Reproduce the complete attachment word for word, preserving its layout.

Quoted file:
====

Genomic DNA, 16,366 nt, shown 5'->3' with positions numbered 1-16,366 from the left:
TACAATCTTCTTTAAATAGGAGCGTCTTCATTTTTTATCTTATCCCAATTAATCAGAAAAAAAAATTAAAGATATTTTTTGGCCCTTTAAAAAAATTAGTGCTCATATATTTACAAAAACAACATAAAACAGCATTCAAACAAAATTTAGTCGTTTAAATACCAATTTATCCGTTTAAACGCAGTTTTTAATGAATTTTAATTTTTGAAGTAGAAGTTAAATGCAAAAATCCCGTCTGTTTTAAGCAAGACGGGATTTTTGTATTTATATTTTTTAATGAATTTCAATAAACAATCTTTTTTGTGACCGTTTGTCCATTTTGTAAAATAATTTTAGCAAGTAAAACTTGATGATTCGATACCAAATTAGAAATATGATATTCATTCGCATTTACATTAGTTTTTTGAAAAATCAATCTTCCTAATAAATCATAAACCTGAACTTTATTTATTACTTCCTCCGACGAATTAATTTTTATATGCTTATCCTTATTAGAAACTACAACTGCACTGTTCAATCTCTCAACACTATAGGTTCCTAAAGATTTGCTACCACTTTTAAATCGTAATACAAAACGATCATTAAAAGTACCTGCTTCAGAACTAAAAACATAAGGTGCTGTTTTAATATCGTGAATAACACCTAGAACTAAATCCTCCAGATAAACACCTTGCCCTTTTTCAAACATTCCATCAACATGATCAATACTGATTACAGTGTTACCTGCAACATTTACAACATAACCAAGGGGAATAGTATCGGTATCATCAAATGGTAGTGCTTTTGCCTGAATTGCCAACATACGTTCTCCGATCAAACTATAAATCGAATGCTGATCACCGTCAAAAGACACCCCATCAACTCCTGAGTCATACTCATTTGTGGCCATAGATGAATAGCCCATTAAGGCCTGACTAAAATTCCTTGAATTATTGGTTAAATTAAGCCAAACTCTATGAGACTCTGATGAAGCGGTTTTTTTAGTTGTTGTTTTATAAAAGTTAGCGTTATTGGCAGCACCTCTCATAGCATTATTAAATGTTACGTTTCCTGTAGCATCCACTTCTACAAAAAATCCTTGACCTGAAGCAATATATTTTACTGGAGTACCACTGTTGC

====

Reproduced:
Genomic DNA, 16,366 nt, shown 5'->3' with positions numbered 1-16,366 from the left:
TACAATCTTCTTTAAATAGGAGCGTCTTCATTTTTTATCTTATCCCAATTAATCAGAAAAAAAAATTAAAGATATTTTTTGGCCCTTTAAAAAAATTAGTGCTCATATATTTACAAAAACAACATAAAACAGCATTCAAACAAAATTTAGTCGTTTAAATACCAATTTATCCGTTTAAACGCAGTTTTTAATGAATTTTAATTTTTGAAGTAGAAGTTAAATGCAAAAATCCCGTCTGTTTTAAGCAAGACGGGATTTTTGTATTTATATTTTTTAATGAATTTCAATAAACAATCTTTTTTGTGACCGTTTGTCCATTTTGTAAAATAATTTTAGCAAGTAAAACTTGATGATTCGATACCAAATTAGAAATATGATATTCATTCGCATTTACATTAGTTTTTTGAAAAATCAATCTTCCTAATAAATCATAAACCTGAACTTTATTTATTACTTCCTCCGACGAATTAATTTTTATATGCTTATCCTTATTAGAAACTACAACTGCACTGTTCAATCTCTCAACACTATAGGTTCCTAAAGATTTGCTACCACTTTTAAATCGTAATACAAAACGATCATTAAAAGTACCTGCTTCAGAACTAAAAACATAAGGTGCTGTTTTAATATCGTGAATAACACCTAGAACTAAATCCTCCAGATAAACACCTTGCCCTTTTTCAAACATTCCATCAACATGATCAATACTGATTACAGTGTTACCTGCAACATTTACAACATAACCAAGGGGAATAGTATCGGTATCATCAAATGGTAGTGCTTTTGCCTGAATTGCCAACATACGTTCTCCGATCAAACTATAAATCGAATGCTGATCACCGTCAAAAGACACCCCATCAACTCCTGAGTCATACTCATTTGTGGCCATAGATGAATAGCCCATTAAGGCCTGACTAAAATTCCTTGAATTATTGGTTAAATTAAGCCAAACTCTATGAGACTCTGATGAAGCGGTTTTTTTAGTTGTTGTTTTATAAAAGTTAGCGTTATTGGCAGCACCTCTCATAGCATTATTAAATGTTACGTTTCCTGTAGCATCCACTTCTACAAAAAATCCTTGACCTGAAGCAATATATTTTACTGGAGTACCACTGTTGC